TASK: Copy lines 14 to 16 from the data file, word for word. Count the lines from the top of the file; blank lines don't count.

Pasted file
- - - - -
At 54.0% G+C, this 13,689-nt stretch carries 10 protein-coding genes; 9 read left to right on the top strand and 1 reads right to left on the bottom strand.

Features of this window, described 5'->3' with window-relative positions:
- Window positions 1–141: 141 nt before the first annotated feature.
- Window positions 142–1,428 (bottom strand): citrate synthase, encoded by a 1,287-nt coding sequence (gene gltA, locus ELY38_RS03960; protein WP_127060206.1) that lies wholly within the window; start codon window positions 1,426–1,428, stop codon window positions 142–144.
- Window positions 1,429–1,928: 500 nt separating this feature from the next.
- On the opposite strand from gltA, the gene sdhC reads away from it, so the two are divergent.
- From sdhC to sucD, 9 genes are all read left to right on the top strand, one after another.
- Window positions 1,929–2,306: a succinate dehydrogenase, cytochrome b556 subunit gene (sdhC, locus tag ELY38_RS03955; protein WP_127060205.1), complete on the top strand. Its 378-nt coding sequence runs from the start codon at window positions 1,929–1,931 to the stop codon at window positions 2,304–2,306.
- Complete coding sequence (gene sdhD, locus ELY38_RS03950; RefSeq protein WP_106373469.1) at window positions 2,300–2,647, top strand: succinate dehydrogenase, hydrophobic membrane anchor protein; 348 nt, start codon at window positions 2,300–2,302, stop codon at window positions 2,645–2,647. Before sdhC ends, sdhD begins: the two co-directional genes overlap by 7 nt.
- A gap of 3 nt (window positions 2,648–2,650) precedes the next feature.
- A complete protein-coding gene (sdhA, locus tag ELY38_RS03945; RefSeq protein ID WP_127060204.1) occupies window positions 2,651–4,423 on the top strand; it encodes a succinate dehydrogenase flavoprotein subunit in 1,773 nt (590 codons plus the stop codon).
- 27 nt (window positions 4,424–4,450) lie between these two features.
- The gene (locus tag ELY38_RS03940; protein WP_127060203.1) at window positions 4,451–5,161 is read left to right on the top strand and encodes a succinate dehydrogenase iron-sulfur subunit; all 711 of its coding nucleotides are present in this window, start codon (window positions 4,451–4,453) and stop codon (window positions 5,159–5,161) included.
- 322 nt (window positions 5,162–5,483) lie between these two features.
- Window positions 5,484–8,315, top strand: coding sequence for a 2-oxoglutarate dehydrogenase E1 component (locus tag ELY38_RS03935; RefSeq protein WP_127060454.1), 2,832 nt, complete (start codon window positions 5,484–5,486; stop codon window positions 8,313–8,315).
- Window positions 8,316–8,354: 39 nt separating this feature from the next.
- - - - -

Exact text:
- 322 nt (window positions 5,162–5,483) lie between these two features.
- Window positions 5,484–8,315, top strand: coding sequence for a 2-oxoglutarate dehydrogenase E1 component (locus tag ELY38_RS03935; RefSeq protein WP_127060454.1), 2,832 nt, complete (start codon window positions 5,484–5,486; stop codon window positions 8,313–8,315).
- Window positions 8,316–8,354: 39 nt separating this feature from the next.